Thnaks DK, now this is more like it should be. Anybody interested in reading about the stability of pigments and dyes should read the article. Very informative and much more complete than the Wilhelm tests. The only objections I had was the humidity chosen, and of course the lack of projection to their results.
a constant 50% RH can only be found in very few places, I live in a semi desertic zone and I know the RH in my house is in between 60 and 70%. Places like Arizona, Utha, or New Mexico might have at given times a 50% humidity but rarely is it constant.
OTOH I was glad to see that someone finally addressed the problem of pollutants and the effect of free radicals.
I would have liked to see how they plan on making projection predictions out of the data they obtained.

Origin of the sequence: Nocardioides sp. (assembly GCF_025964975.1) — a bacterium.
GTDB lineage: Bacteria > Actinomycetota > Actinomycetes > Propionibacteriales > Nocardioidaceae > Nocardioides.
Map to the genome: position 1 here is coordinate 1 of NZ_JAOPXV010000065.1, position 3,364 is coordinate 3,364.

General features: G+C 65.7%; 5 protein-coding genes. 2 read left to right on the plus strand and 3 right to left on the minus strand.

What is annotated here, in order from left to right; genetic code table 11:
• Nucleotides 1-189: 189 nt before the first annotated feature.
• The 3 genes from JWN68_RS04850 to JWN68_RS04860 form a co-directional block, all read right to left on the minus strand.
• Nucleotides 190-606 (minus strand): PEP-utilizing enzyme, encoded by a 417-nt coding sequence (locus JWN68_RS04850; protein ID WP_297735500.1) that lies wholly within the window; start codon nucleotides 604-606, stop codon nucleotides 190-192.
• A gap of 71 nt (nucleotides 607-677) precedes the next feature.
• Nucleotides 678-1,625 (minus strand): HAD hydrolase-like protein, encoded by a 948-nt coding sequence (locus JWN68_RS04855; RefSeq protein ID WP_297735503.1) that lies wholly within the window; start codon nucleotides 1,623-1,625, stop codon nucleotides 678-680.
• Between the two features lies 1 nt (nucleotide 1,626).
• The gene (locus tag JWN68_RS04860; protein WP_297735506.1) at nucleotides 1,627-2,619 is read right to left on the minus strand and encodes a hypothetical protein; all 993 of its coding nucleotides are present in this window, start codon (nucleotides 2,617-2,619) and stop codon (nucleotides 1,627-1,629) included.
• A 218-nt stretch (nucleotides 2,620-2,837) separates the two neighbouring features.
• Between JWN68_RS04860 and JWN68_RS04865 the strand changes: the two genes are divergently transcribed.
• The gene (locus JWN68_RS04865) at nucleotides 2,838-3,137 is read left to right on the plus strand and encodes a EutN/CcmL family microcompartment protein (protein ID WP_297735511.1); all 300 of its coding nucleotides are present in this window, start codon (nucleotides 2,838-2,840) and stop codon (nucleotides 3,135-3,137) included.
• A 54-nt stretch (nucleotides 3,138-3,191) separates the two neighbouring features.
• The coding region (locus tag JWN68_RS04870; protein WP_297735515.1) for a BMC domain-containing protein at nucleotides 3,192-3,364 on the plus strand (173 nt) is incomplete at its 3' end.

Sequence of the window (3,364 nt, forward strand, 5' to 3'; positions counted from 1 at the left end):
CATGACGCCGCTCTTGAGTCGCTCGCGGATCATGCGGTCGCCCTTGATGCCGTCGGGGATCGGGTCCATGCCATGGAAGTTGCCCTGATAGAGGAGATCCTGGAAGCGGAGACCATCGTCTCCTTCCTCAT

Most gratifying is the fact that their data conforms to the anecdotal data reported by people, ei, dyes fade faster than pigments, pigments also fade albeit at a slower rate, environmental pollutants have a significant effect on fading and color reproduction, specially in the "neutral" tones is rarely neutral thus affecting the color response and fading qualities.
Very good paper DK, thanks again.
True--but the group that paper was probably intended for were conservators in archives...the standards that are used almost universally are for ranges that are 30-50% rh, and less than 70 degrees F. The ranges are around 2-5% above or below for RH and same for temp. We have an HVAC system in our building that's like this for the exhibit galleries and storage areas. It basically heats & cools at the same time. The conservators track it daily on hydrothermograph dataloggers posted around the facility.
Originally Posted by Jorge
Typical recommendations might be--let's see: